Garcinia indica, a plant in the mangosteen family (Clusiaceae), commonly known as kokum, is a fruit tree that has culinary, pharmaceutical, and industrial uses. The tree is also ornamental, with a dense canopy of green leaves and red-tinged, tender, emerging leaves. It is indigenous to the Western Ghats region of India, along the western coast. It is found in forest lands, riversides, and wasteland, and also gets cultivated on a small scale. It does not require irrigation, spraying or fertilizers.
These plants prefer evergreen forests, but some also thrive in relatively low-rainfall areas. Garcinia indica is known by various names across India, including amsol/aamsul, bindin, biran, bhirand, bhinda, bhrinda, brinda, kokum/kokam, katambi, panarpuli, kudam puli or ratamba.
Further, the extract/concentrate of this fruit is called aagal in Konkani and Marathi. It is ready to use for preparation of sol kadhi when mixed with coconut milk.
The genus Garcinia, belonging to the family Clusiaceae, includes some 200 species found in the Old World tropics, especially Asia and Africa. Of the 35 species found in India, 17 are endemic. Of these, seven are endemic to the Western Ghats region (lying along western coastal India), six in the Andaman and Nicobar Islands and four in the northeastern region of India.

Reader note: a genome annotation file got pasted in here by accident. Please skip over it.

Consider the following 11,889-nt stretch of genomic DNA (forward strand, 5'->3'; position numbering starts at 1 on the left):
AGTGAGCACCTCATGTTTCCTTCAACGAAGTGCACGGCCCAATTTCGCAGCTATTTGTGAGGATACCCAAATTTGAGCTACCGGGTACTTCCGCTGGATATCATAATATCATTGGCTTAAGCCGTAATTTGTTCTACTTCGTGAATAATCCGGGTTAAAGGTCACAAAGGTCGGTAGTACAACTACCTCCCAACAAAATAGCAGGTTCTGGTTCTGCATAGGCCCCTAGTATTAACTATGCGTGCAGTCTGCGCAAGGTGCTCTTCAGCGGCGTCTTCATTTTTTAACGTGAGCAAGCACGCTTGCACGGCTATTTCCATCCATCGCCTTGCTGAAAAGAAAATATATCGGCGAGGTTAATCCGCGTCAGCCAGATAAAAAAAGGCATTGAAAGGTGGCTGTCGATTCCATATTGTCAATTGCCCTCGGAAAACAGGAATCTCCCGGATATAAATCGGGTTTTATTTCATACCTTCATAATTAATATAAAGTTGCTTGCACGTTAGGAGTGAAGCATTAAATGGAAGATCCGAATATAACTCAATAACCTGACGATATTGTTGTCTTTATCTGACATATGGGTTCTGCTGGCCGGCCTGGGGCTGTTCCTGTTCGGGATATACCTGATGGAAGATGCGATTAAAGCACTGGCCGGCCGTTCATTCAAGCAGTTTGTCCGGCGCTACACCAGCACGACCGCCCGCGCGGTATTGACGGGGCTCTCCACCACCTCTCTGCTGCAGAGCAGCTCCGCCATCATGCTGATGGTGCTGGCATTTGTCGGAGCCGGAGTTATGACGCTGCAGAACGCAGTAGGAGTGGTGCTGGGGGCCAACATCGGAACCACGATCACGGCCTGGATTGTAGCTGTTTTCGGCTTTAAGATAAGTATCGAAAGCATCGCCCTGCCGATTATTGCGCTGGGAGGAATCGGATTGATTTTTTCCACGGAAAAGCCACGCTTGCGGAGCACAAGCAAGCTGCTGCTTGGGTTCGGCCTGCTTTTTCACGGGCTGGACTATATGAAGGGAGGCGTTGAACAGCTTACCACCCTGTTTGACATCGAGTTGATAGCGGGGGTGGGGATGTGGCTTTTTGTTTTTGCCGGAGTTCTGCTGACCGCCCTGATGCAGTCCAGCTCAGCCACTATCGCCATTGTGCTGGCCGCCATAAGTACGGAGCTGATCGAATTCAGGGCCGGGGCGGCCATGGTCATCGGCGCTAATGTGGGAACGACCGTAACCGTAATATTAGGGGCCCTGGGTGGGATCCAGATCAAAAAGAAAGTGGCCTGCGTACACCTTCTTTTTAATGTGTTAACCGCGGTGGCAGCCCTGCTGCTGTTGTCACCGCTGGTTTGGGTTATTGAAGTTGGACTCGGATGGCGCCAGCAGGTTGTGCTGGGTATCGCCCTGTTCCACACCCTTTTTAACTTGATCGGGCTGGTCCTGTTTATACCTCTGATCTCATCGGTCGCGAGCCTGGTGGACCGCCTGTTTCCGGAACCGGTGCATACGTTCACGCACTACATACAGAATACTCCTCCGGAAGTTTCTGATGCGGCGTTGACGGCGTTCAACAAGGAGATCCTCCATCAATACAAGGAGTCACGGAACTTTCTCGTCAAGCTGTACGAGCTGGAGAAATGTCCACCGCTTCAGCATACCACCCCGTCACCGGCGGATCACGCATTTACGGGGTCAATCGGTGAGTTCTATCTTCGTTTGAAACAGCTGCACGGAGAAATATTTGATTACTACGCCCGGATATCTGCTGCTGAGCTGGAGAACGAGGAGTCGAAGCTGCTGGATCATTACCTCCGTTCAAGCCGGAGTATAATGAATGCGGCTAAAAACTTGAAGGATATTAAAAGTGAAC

Called kokum, kokam, or bin'na in parts of western India, the Garcinia indica seed contains 23-26% oil, which remains solid at room temperature and is used in the preparations of confectionery, medicines and cosmetics.
The outer cover of fruit is dried in the sun to get aamsul or kokam. It is used as a slightly sour spice in recipes from Maharashtra that yields peculiar taste and dark red colour. It is a preferred substitute for tamarind in curries and other dishes from Konkan. It is also used in Konkani cuisine, in Gujarat, and some cuisines of South India.
As kudam puli, it is an essential ingredient of traditional fish recipes of Kerala.
Recently, industries have started extracting hydroxycitric acid (HCA) from the rind of the fruit.
India's first national seminar on kokum or Garcinia indica was held March 4-5, 2005 at the Goa University, Goa. Those researching on the crop see it as having a bright future: it is rainfed, does not have any pest or diseases apart from the monkey menace, and is almost a "zero-attention" crop.
One paper presented at the Goa seminar (March 2005) suggested Garcinia indica has medicinal uses both as a digestive tonic, and to cope with paralysis. In the first case, about half to one glass of curry is prepared from the fruits, with a little salt and sugar, to be taken after meals.For paralysis, the clean-chopped stem bark is finely powdered and is added to boiling water. After two to three minutes, a lightly cooled decoction is used for washing the affected parts, two to three times a day.
Kokum juice is also thought to be effective against allergies due to bee stings and other insect bites, sun exposure symptoms and acidity.